I first swung a kettlebell about 3 years ago, and I never knew this would become an integral part of my lifestyle. Though I was a coach, I was consistently hovering from one program to another in a haste to learn all at once. The result was not really bad, but not really good, too.
Then I listened to coach Dan John. He was talking about minimalism in program design and selection of equipments.
(Minimalism is a lifestyle that helps people question what things add value to their lives. By clearing the clutter from life’s path, we can all make room for the most important aspects of life: health, relationships, passion, growth, and contribution.)
I was really unsure how 2-3 movements and a single piece of equipment (a barbell or a kettle bell) can change the way my clients and I look and feel.
I tried out ‘Program Minimum,’ a highly recommended program to develop massive shoulder strength and overall explosiveness, by renowned coach Pavel Tsatsouline.
Just two moves, Turkish Getups and Kettlebell Swings, which I started doing half heartedly. But as the days progressed, I gained strength and it was getting easier to swing a heavier bell and perform a get-up with a beast like the 24kg bell.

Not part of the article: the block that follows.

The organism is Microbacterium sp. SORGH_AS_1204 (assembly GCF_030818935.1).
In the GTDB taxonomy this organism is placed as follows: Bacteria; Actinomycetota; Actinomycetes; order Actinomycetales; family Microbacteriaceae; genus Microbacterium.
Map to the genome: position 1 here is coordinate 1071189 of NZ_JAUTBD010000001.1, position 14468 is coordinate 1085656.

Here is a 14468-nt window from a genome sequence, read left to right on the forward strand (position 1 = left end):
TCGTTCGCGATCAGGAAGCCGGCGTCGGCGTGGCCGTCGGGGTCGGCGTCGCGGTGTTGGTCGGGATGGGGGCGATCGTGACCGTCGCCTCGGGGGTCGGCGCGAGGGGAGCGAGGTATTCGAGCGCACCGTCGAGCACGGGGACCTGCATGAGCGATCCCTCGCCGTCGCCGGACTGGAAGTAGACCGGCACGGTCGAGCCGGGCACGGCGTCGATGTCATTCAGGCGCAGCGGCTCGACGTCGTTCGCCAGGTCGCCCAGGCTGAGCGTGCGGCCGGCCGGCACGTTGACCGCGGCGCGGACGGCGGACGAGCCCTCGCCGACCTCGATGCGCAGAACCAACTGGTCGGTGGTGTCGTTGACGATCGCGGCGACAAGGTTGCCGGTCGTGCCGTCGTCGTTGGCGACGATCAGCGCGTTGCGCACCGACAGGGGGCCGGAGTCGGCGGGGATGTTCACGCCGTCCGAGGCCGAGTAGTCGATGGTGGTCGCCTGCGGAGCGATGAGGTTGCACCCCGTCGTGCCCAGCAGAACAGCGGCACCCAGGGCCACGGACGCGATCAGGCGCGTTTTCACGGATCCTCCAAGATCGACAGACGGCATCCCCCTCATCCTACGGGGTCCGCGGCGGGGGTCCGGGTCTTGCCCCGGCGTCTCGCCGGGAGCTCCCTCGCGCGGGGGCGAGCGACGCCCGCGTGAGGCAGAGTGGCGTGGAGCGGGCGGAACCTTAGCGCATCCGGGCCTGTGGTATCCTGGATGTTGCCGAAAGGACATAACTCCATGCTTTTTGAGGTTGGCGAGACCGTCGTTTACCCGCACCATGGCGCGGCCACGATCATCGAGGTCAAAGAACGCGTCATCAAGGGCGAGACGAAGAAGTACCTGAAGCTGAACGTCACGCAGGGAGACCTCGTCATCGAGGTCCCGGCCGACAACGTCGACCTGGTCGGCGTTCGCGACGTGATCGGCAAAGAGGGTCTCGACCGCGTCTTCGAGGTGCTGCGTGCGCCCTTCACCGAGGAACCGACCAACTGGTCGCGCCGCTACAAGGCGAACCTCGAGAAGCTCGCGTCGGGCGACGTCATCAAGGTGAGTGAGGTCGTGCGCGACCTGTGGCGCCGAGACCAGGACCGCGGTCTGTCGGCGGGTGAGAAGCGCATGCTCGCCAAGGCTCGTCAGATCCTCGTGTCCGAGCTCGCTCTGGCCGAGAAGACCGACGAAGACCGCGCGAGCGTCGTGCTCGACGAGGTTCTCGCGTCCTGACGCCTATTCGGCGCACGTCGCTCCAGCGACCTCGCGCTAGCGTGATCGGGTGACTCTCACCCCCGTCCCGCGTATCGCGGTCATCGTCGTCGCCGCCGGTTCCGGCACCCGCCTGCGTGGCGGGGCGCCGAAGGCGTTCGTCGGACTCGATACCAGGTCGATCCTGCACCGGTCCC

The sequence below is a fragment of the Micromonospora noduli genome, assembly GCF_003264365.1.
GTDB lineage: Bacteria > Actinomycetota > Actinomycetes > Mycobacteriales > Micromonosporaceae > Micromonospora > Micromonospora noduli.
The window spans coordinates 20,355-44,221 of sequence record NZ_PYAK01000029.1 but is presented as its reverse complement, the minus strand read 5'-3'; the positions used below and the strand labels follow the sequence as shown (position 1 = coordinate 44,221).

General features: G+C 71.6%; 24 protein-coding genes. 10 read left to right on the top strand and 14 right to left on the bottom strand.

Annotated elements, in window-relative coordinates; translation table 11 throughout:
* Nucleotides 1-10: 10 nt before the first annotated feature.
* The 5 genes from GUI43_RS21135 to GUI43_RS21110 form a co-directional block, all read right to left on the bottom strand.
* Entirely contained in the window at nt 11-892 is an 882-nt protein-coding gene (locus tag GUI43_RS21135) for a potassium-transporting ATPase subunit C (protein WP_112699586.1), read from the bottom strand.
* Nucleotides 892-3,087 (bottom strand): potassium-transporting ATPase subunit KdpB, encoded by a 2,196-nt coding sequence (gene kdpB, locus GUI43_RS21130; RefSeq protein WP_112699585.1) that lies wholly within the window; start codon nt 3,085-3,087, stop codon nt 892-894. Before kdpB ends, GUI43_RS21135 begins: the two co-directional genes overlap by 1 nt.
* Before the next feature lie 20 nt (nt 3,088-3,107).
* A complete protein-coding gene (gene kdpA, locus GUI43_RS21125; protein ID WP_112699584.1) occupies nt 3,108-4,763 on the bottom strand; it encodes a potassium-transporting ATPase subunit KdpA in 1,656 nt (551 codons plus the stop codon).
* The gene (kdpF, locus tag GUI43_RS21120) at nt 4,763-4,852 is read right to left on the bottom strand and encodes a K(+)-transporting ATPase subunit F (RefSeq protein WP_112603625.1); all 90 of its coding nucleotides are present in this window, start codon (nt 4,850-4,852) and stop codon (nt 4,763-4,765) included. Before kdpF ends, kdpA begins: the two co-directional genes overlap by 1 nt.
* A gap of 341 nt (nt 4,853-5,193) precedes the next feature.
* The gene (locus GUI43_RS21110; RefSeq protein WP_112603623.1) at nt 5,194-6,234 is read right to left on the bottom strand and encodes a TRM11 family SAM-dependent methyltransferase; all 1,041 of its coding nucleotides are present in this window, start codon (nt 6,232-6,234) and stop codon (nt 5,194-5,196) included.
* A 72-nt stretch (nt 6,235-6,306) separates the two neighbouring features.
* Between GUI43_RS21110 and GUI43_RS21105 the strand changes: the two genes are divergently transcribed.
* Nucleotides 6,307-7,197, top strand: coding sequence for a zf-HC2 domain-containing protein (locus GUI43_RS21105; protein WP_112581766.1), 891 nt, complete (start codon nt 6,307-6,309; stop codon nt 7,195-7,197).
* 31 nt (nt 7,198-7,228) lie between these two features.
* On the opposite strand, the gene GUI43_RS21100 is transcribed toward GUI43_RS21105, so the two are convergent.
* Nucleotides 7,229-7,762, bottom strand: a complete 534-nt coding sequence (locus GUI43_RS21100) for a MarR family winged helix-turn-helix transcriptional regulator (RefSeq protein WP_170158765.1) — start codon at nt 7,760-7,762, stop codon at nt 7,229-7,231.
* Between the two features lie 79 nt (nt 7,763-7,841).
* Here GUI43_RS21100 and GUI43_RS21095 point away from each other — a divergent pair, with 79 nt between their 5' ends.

I could see visible changes in my physique and strength without any fatigue after workout, and almost no recovery days needed during the entire program.
In fact, I realised after following this routine that training is for life, not the other way round. I had more time to spend with my family and friends, had more time to study and write, to connect with my clients better, and do whatever was missing before because I was too tired after work and workout.
Spiritual and mental aspect of minimalist training:
As I was doing just two moves, I was becoming more aware of my body and how it moves. It was impossible with 7-8 moves and plenty of sets and reps.
For the first time I felt what I used to preach to my clients, “Feel the move, swing with the bell, become the bell and so on.”
Being one with the bell is the greatest thing I achieved by doing these two moves (swings and get-ups).
Physical aspect of minimalist training:
When you pay attention to your moves, you are better connected with muscles, too. After all, your muscles are your brain.
My breath was more in sync with the need of the move, limbs were moving the way they should move. The needed muscles were firing, and the rest of them were taking rest till their turn.
In one line, everything was in synergy.
Take-aways from this article:
• Train to feel, train to imbibe the essence of the move, not to exhaust yourself or to pack muscles only.
• If brain and body are connected, then no matter how heavy
the bell, you and the bell will become one (in any move, including the kettlebell swing).
• Train to live a life full of energy.
• Cut all the crap from your life and keep what is actually needed, just like Tyler Durden says in the movie ‘Fight
Club’: “It’s only after we’ve lost everything that we’re free to do anything.”
Ballistic Kettlebell Fitness Academy